I thought it was ironic that Bill Frist was going to hold up debate in the Senate on the estate tax so Hurricane relief could take center stage (sorry, no link found). ...Ironic because the estate tax benefits the rich. Ironic because those that would get no benefit from that "relief" are the ones suffering and dying in New Orleans. I know it is a simplification and does miss the important differences between local, state, and federal governments but the irony is relevant enough to note for my taste.

California Schools' Junk-Food Ban

I caught this article over at the Monitor the other day. At first, I thought of legislating junk-food away was a great idea. Being the militant health and fitness guy that I am, I figured getting that garbage out of children’s systems was a good thing.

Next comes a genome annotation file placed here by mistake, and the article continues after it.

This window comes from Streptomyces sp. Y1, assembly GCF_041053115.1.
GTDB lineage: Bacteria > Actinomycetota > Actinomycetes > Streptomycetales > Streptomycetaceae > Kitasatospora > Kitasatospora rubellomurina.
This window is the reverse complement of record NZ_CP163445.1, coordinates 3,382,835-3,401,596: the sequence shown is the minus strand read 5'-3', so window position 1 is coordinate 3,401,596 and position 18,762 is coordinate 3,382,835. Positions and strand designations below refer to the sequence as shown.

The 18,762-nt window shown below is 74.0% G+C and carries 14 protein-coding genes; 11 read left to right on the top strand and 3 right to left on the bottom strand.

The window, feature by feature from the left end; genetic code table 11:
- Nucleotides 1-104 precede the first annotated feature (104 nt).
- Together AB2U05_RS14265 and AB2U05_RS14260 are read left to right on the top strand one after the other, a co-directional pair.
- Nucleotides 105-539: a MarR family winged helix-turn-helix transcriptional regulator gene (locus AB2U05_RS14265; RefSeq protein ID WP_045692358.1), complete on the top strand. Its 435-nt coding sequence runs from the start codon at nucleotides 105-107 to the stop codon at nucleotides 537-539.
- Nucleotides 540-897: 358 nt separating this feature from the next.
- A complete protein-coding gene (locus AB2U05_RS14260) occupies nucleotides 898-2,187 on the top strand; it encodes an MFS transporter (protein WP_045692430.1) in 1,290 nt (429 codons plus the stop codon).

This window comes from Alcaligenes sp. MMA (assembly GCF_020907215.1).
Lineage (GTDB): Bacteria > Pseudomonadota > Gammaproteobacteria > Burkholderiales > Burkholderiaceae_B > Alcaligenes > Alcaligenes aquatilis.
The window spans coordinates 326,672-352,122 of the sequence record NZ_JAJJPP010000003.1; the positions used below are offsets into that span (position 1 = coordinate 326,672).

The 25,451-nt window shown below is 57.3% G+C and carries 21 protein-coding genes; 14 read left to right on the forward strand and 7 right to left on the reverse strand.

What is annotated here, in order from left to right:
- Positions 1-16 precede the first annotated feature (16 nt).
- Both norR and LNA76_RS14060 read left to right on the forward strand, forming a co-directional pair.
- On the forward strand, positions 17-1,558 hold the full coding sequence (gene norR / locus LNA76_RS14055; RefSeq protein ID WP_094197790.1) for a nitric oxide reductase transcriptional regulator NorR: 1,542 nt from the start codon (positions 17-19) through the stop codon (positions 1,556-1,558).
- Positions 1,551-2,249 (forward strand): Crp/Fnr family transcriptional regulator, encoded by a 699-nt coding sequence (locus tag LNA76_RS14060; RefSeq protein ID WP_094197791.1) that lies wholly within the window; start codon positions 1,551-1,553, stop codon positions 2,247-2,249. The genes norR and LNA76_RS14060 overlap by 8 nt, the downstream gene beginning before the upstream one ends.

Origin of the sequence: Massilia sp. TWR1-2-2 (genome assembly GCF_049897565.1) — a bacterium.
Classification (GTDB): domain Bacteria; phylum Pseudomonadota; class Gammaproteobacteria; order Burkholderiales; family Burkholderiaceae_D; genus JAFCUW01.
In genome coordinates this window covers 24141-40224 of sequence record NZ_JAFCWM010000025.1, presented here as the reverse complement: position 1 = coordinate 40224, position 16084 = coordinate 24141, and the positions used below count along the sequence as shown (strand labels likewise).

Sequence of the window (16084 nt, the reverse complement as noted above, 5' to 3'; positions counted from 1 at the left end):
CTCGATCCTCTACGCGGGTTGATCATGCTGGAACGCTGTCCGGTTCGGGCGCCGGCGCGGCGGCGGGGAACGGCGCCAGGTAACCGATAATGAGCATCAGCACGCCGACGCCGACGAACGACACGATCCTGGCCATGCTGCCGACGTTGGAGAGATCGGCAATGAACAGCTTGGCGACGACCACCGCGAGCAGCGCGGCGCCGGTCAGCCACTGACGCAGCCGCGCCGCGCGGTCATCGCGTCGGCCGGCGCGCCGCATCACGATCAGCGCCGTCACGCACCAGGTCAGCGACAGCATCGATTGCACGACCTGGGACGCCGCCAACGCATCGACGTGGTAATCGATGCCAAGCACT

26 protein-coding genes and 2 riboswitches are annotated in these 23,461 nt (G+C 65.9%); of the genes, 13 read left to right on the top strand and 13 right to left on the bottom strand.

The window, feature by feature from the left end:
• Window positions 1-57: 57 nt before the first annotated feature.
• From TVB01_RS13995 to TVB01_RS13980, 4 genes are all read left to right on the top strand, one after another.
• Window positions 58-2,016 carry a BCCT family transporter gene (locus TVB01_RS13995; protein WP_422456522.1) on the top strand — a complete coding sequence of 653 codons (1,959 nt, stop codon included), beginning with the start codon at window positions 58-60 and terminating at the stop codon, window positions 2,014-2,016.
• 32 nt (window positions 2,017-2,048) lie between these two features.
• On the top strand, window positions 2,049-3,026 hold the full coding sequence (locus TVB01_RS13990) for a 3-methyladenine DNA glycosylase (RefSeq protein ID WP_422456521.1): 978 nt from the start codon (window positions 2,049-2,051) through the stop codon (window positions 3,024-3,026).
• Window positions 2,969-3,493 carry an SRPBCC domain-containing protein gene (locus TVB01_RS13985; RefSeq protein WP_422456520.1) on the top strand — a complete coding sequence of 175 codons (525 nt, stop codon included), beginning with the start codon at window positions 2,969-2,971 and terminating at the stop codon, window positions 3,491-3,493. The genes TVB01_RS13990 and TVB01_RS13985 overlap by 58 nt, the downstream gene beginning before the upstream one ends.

After further inspection, I can't help but wonder if this is really the right thing. As we investigate our relationship with our government, is this the sort of decision we want the state government making?

Friday, September 02, 2005

The President's "Brain"

I about soiled my knickers listening to this today:
The good news is -- and it's hard for some to see it now -- that out of this chaos is going to come a fantastic Gulf Coast, like it was before. Out of the rubbles of Trent Lott's house -- he's lost his entire house -- there's going to be a fantastic house. And I'm looking forward to sitting on the porch.

Yes, the President and Commander-in-Chief said that today. I'm not trying to make a political statement here; far from it. I'm just saying that this guy is such a bumbling goof it's truly staggering.

CBGB to Close - Probably

Those of you either not living in the New York City area either missed this or don't care. You may promptly piss off. For those of you familiar with CBGB you probably know it is closing. Pitchfork notes it here and the Village Voice rattles on here.

Nostalgia runs deep in situations like these but Nick Sylvester from the Village Voice wonders if CBGB shouldn't "go happily."